Monday 10 June 2013

#ReadItMD13 Theme Week - "Licensed Characters in Children's Books"

Mike the Knight - Coming to an authorless paperback near you soon!
This week we thought we'd tackle the knotty subject of licensed characters in Children's Books for our #ReadItMD13 Theme Week.

When I was young, annuals were the thing. You could almost guarantee that come christmas, at least one well-meaning relative would second-guess whatever you were into at that particular moment in time, and buy you an annual (usually from Fleetway) about it.

Annuals were almost always crushingly disappointing. You'd get the usual mix of puzzles (a crossword, a dot to dot, probably a spot the difference thing) and some comic strips, a few text stories (usually poorly illustrated in all but a few cases) and some tantalising snapshots of whatever TV series or pop group the annual was about.

Christmas present 1978. At least this one spared us the artsy 70s covers!
Aside from annuals, some TV series spawned book series too. Much as they do today but it seems the main difference is that whereas you'd get a decent novelisation of, say, a Grange Hill story...

Surprisingly harrowing stuff from Robert Leeson
This is another book we've got stashed away in the loft somewhere and it stuck in the memory because A) it contained Gripper Stebson and B) had a really quite disturbing sub-plot involving Gripper and Nazis (if anyone's ever read Apt Pupil by Stephen King, either King borrowed from Leeson or vice versa!)

I think the point I'm trying to get to in a roundabout way was that we had the rough and the smooth as kids, and we still do in children's licensed character books and annuals. The Grange Hill book was interesting, here was a fairly high profile writer (who penned quite a few Doctor Who novelisations as well as Grange Hill) who got his name on the cover, and wrote something fairly tight but true to the series. Nowadays, if we look at a "Mike the Knight" book, it's often impossible to figure out whether an author was even involved in some way. The series has writers, there's a design team tasked with putting the artwork together but it almost feels like the human element has been lost along the way. Subsequently these books are often one shot deals for us. Charlotte reads them once, perhaps twice if we're lucky, and then they're discarded in favour of the wealth of other children's books she has access too.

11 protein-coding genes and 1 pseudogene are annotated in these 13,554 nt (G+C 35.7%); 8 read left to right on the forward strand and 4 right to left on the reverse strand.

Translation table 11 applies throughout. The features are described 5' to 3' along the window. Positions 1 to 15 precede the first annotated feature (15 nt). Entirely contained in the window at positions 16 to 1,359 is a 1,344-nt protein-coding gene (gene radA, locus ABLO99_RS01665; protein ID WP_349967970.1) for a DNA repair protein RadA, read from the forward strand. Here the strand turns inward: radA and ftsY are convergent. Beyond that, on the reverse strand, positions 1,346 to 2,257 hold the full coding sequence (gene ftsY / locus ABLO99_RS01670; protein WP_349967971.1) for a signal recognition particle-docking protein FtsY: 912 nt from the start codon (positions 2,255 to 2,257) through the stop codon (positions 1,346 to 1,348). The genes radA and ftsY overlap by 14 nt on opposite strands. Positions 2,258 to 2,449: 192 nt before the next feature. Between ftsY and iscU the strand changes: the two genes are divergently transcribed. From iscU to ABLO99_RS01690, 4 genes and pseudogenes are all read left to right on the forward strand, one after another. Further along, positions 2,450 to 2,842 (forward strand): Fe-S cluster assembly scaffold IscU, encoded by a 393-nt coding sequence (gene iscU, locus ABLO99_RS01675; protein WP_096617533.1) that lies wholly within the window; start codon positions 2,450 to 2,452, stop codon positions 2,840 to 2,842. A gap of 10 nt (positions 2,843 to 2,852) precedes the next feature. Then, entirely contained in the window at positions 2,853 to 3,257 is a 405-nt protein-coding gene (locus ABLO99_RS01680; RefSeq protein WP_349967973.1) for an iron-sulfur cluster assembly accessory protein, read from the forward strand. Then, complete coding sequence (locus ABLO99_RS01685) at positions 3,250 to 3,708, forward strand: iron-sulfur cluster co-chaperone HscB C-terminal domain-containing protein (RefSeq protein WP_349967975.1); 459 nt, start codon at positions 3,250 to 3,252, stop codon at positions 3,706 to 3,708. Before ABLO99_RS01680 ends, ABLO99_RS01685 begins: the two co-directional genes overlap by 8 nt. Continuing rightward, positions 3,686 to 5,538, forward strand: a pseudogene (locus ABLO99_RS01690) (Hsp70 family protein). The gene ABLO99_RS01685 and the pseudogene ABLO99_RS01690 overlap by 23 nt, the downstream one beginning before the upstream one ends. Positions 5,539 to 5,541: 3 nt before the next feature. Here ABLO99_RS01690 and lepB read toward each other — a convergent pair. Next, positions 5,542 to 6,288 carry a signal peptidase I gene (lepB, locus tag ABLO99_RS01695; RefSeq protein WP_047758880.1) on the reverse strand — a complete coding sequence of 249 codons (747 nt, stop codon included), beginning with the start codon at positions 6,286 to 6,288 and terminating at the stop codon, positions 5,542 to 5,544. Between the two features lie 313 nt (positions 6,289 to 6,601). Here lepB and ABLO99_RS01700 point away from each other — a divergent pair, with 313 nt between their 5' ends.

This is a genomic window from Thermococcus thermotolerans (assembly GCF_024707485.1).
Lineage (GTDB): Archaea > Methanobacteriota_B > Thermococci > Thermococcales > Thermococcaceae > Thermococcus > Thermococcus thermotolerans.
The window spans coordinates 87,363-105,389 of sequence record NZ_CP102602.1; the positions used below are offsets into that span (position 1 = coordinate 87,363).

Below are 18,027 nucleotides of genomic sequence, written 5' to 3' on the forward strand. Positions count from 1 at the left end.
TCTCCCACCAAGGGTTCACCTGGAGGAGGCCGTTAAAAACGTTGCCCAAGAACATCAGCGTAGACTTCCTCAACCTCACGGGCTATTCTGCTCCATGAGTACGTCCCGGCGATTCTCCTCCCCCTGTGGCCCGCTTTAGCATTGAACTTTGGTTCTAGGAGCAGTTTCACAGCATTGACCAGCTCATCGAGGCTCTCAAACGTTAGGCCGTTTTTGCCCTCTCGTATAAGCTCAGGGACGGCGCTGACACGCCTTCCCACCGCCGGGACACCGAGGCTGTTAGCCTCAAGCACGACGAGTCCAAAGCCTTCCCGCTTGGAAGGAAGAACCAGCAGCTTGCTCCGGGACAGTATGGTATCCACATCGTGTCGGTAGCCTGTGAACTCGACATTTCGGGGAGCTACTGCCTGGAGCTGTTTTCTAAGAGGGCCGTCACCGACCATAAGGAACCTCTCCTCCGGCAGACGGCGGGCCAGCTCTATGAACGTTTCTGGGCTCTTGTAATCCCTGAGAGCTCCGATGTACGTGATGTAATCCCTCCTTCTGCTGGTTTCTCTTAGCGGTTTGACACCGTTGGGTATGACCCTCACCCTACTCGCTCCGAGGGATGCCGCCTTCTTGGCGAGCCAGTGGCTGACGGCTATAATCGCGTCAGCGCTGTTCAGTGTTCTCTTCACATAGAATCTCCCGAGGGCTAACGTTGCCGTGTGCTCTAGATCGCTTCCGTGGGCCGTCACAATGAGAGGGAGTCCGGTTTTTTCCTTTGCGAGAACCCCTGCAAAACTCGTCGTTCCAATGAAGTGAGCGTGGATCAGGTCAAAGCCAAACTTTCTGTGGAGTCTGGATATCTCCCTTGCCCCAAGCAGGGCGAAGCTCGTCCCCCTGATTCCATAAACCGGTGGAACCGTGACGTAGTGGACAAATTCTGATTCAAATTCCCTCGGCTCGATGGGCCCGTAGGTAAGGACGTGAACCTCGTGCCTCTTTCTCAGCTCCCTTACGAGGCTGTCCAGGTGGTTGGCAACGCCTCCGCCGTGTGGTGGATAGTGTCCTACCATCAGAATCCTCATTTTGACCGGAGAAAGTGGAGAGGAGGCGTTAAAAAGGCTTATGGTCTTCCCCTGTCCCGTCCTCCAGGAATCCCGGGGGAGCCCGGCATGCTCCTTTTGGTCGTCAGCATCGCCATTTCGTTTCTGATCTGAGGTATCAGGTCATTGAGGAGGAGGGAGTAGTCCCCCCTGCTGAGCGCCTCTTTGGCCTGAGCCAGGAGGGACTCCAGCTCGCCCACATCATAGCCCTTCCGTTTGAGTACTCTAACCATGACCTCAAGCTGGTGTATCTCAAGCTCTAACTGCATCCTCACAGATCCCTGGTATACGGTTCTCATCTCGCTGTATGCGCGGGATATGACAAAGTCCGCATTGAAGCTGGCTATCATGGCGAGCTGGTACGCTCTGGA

It's not really an issue until you start to look at how important licensed characters are when it comes to reluctant readers, or indeed engaging kids as they're starting out on their learning journey and want books that have the immediacy and familiarity of TV shows or films they might've already seen.

Are licensed characters in books just a means to making a fairly easy and fast buck from children's books? Let us know your thoughts below. We'll be looking at some of the good and the bad this week on the blog.